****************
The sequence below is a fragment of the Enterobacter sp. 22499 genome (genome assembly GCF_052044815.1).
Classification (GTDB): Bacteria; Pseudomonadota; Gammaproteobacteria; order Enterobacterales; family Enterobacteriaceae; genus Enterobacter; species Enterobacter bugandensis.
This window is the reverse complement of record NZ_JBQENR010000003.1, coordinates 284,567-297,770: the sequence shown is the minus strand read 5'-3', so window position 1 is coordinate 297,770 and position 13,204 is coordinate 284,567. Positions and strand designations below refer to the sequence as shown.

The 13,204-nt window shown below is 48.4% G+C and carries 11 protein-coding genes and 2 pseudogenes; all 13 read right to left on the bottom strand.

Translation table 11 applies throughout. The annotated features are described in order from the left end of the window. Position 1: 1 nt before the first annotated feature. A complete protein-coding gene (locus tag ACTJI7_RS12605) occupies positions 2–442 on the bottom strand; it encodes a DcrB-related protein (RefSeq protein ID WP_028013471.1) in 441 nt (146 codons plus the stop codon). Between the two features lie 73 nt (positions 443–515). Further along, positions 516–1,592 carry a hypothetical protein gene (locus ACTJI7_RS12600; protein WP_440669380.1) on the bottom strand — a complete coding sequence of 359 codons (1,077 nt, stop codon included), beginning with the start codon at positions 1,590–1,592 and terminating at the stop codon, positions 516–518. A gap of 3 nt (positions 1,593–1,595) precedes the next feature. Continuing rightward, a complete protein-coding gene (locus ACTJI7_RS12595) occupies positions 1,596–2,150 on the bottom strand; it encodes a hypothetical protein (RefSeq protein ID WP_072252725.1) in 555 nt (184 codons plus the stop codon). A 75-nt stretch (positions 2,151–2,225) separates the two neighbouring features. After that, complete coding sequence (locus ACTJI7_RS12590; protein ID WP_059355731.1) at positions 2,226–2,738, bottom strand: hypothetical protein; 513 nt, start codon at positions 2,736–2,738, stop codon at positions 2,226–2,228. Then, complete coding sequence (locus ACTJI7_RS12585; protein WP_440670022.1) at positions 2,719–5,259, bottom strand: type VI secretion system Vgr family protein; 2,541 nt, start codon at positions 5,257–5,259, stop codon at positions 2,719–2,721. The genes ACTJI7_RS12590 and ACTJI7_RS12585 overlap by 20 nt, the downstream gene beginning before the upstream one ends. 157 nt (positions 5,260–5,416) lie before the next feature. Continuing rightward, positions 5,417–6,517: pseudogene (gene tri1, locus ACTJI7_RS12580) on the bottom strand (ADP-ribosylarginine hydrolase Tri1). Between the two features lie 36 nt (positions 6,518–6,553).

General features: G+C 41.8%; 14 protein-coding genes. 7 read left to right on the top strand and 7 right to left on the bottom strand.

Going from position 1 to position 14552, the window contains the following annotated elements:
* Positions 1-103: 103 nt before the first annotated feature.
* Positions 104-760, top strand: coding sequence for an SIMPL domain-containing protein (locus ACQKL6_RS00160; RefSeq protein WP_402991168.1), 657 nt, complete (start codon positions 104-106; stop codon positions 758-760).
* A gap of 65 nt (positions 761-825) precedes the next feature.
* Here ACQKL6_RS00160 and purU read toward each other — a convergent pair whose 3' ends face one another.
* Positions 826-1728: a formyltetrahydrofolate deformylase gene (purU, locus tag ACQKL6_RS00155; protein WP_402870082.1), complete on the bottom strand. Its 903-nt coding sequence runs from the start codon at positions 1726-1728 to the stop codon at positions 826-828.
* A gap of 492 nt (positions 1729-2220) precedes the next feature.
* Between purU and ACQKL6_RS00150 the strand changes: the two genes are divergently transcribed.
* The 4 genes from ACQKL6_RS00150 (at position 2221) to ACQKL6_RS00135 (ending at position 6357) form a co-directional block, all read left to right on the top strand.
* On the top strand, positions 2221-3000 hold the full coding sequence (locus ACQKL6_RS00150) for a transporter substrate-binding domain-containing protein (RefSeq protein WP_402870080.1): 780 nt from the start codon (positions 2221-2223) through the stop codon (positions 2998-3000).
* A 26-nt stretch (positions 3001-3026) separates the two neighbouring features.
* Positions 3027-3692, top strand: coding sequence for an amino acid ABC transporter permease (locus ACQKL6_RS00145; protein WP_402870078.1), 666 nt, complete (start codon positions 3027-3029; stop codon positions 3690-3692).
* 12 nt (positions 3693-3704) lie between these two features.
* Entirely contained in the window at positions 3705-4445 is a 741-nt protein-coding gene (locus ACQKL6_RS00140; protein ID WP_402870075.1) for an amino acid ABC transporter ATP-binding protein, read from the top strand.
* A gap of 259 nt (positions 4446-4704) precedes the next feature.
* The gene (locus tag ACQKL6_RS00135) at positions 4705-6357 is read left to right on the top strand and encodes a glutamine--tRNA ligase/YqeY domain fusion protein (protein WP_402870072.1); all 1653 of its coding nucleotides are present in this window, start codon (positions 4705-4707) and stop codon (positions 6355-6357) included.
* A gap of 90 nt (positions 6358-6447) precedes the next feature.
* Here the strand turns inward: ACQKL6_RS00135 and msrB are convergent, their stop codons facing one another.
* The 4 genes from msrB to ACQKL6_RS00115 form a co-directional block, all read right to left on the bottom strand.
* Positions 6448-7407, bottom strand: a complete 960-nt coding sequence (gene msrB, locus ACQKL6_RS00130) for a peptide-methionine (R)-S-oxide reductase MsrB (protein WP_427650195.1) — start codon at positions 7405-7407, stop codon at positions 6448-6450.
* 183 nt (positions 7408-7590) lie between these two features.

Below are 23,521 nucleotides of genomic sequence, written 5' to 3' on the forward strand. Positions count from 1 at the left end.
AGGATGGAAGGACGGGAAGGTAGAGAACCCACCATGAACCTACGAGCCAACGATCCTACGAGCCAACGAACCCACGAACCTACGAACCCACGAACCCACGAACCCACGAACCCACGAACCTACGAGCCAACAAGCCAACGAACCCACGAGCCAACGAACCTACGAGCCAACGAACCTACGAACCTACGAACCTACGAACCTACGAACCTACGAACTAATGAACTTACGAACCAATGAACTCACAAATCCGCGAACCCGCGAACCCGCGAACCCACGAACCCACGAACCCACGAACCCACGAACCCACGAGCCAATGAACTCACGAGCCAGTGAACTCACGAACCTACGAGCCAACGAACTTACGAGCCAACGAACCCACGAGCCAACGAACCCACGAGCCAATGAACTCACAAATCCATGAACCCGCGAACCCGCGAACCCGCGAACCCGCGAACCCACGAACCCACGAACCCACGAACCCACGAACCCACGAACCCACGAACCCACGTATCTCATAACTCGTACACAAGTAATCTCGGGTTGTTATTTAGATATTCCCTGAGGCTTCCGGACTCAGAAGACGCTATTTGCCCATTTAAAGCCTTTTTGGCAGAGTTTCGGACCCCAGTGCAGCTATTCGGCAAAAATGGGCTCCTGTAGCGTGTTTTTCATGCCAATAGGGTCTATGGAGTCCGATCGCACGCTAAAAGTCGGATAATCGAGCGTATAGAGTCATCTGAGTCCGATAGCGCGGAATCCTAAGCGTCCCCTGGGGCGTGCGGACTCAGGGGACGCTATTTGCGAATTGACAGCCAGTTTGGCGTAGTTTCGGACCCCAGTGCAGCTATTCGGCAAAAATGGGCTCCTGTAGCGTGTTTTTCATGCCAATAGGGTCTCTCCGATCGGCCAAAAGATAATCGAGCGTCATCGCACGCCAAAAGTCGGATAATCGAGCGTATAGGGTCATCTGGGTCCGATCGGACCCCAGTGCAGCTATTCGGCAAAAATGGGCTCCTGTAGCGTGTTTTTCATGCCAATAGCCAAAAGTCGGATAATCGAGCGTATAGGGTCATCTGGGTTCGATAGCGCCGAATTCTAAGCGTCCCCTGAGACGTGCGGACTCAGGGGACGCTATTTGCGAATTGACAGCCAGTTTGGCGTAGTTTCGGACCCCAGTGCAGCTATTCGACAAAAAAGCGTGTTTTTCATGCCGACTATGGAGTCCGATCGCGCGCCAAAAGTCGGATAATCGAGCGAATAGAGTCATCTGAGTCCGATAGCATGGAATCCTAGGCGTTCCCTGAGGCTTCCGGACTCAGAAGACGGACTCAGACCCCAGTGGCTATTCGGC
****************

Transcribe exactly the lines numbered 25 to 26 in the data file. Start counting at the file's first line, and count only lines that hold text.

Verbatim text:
* The 4 genes from msrB to ACQKL6_RS00115 form a co-directional block, all read right to left on the bottom strand.
* Positions 6448-7407, bottom strand: a complete 960-nt coding sequence (gene msrB, locus ACQKL6_RS00130) for a peptide-methionine (R)-S-oxide reductase MsrB (protein WP_427650195.1) — start codon at positions 7405-7407, stop codon at positions 6448-6450.